|Publication number||US5758926 A|
|Application number||US 08/810,693|
|Publication date||Jun 2, 1998|
|Filing date||Feb 28, 1997|
|Priority date||Feb 14, 1995|
|Also published as||CA2169014A1, US5636900|
|Publication number||08810693, 810693, US 5758926 A, US 5758926A, US-A-5758926, US5758926 A, US5758926A|
|Inventors||David C. Wilkie, Wayne Rydberg, Bruce Tew, Rob Meyer, John Spielman|
|Original Assignee||Gillette Children's Hospital|
|Export Citation||BiBTeX, EndNote, RefMan|
|Patent Citations (4), Referenced by (38), Classifications (20), Legal Events (4)|
|External Links: USPTO, USPTO Assignment, Espacenet|
This is a Continuation of application Ser. No. 08/388,240 (now U.S. Pat. No. 5,636,900), filed Feb. 14, 1995, which application(s) are incorporated herein by reference.
The invention relates generally to facilities such as adjustable restraints and supports. More specifically, the invention relates to disability supports and restraints which are adjustable to meet the needs of individuals as they grow or to aid in the positioning and added comfort of the individual.
Facilities such as restraints and supports useful in hospital, health care, and home care settings are well known in the art. Such facilities are used to enhance and ease the lives of those individuals who may not be able to carry on normal or routine daily activities. These types of facilities have been used for assisting people with disabilities in mobility and transport, routine daily activities, and normal bodily functions.
Several exemplary devises include Michalowski, U.S. Pat. No. 4,138,750 which discloses a sling chair for transporting disabled persons. Roesler, U.S. Pat. No. 5,097,542 discloses a chair that will fit inside a bathtub or shower stall which is held in place by suction cups affixed to the wall of the shower or bath.
Aguilar, U.S. Pat. No. 4,640,546 discloses a rocker recliner chair which has been adapted to rock or pivot between a forward stable position to a rearward unstable position. Aldus et al, U.S. Pat. No. 5,358,263 discloses a travel-air chair which is essentially a wheelchair capable of being folded into a compact size for storage and a hanging wardrobe or overhead storage of an aircraft.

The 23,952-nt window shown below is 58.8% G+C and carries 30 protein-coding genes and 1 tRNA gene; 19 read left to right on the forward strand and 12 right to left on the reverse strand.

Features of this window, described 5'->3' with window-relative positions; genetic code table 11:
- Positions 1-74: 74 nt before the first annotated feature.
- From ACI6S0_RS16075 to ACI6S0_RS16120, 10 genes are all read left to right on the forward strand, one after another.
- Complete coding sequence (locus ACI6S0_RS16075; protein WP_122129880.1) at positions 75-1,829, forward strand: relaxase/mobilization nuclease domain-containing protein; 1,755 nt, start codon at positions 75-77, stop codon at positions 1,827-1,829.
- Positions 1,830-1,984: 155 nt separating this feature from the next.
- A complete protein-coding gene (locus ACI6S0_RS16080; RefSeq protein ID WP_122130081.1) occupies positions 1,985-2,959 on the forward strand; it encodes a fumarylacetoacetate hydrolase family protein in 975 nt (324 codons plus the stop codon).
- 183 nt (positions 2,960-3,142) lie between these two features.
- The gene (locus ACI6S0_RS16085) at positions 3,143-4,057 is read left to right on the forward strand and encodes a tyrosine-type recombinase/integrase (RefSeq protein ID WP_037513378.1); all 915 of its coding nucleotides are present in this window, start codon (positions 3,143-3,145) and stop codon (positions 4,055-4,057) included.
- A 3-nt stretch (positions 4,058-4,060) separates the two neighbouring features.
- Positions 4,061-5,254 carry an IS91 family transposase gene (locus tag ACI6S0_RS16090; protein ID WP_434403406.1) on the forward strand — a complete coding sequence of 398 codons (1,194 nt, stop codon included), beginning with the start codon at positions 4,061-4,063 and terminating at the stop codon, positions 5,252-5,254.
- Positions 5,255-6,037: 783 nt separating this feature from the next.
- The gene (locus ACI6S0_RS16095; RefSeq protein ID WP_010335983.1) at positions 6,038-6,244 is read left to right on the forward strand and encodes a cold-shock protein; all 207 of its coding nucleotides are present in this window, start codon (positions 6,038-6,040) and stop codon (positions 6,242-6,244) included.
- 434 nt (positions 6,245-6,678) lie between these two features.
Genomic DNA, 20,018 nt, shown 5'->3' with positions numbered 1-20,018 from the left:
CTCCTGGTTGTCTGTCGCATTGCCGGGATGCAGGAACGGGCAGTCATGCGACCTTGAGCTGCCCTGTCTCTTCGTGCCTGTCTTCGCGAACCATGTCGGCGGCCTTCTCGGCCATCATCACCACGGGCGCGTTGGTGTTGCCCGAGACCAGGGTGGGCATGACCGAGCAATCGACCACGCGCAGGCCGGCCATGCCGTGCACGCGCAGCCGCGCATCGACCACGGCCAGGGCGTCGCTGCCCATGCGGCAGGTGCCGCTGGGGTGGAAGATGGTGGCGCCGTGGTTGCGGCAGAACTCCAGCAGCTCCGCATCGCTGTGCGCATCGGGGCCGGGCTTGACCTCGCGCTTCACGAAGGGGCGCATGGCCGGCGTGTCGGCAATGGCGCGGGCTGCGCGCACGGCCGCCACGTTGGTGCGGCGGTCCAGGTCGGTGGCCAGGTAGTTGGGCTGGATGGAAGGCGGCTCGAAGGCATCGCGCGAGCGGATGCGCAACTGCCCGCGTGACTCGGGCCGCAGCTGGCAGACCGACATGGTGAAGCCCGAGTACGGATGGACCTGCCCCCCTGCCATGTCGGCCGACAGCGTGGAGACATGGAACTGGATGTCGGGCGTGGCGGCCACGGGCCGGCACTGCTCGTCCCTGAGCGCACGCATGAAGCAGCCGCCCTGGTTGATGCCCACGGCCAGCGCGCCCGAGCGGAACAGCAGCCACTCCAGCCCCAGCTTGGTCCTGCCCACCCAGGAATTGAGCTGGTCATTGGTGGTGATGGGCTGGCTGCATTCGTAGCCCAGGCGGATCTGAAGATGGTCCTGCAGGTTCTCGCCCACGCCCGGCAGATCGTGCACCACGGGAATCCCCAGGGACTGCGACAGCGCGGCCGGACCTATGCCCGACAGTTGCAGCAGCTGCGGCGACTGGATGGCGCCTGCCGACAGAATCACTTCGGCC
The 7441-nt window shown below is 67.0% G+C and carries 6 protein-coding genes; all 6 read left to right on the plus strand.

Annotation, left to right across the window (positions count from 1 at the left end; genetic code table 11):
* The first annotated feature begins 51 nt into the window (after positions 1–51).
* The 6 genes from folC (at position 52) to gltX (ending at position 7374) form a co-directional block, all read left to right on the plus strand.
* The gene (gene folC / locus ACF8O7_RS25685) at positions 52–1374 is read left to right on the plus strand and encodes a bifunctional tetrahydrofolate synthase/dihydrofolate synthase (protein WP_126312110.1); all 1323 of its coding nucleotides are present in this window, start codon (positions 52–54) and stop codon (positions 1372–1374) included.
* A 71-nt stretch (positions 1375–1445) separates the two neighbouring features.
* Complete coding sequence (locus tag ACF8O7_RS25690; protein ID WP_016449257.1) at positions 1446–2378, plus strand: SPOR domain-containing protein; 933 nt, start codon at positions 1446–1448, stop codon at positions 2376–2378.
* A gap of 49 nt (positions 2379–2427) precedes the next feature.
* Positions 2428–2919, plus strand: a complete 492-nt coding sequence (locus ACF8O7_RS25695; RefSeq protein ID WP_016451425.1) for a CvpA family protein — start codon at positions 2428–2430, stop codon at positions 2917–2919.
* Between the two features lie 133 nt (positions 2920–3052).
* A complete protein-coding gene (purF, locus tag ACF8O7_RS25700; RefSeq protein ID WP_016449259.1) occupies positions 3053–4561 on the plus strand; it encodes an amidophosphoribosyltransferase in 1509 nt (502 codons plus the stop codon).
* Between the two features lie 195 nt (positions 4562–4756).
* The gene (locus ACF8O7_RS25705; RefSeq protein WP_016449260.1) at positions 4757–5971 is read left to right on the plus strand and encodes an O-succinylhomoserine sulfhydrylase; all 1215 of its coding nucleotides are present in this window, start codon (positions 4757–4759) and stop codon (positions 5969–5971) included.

Johnson, U.S. Pat. No. 5,116,067 discloses a convertible chair support for a person with a disability. The support structure is adapted so that it can be attached to the standard wheelchair wheels for providing mobility to disabled persons while allowing for the interchanging of accessories useful in various activities such as sporting activities like water skiing, snow skiing and the like.
Suhre, U.S. Pat. No. 4,617,919 discloses a wheelchair with posture supports for adjustably supporting the neck, thoracic cavity, and thighs. DeWeese, U.S. Pat. No. 5,161,812 discloses a travel-lift chair which has an adjustable seat that may be raised or lowered by a hand-powered hydraulic ram. Jeanes, U.S. Pat. No. 5,110,183 discloses a customized home chair which reclines to meet the requirements of the occupant. DiVito, U.S. Pat. No. 4,453,766 discloses a lift chair for people with disabilities which has a rotatable seat and moveable back.
While many of these inventions provide features necessary and helpful to overcome problems suffered by people with disabilities, there is a definite need for supports, restraints which are comfortable, easily adjustable, and easily maintained over the longer term. Specifically, individuals who are born with disabilities or become disabled at a very early age generally require supports or restraints for the balance of their life. As the individual grows, the guardian is presented with the dilemma of purchasing newer, larger restraint and support systems on a regular basis. Further, in many instances the individual's need for restraint or support is immediate and missizing of the support or seat, caused for example by patient growth, cannot be tolerated. For example, in many individuals with cerebral palsy, spinal support is an absolute necessity to provide for correct skeletal support and to avoid the occlusion of the cardiovascular system. The result of this dilemma is that a support such as a seating system must be replaced or adjusted regularly to allow for proper fitting of a growing person with a disability.
As an alternative, adjustable support or restraint systems may be used. However, as with many health care technologies, adjustment of any device can often be complex requiring the assistance of a professional or additional special tooling. This can be terribly inconvenient and expensive, especially in circumstances where the individual with a disability lives in an area located any distance from a health care facility.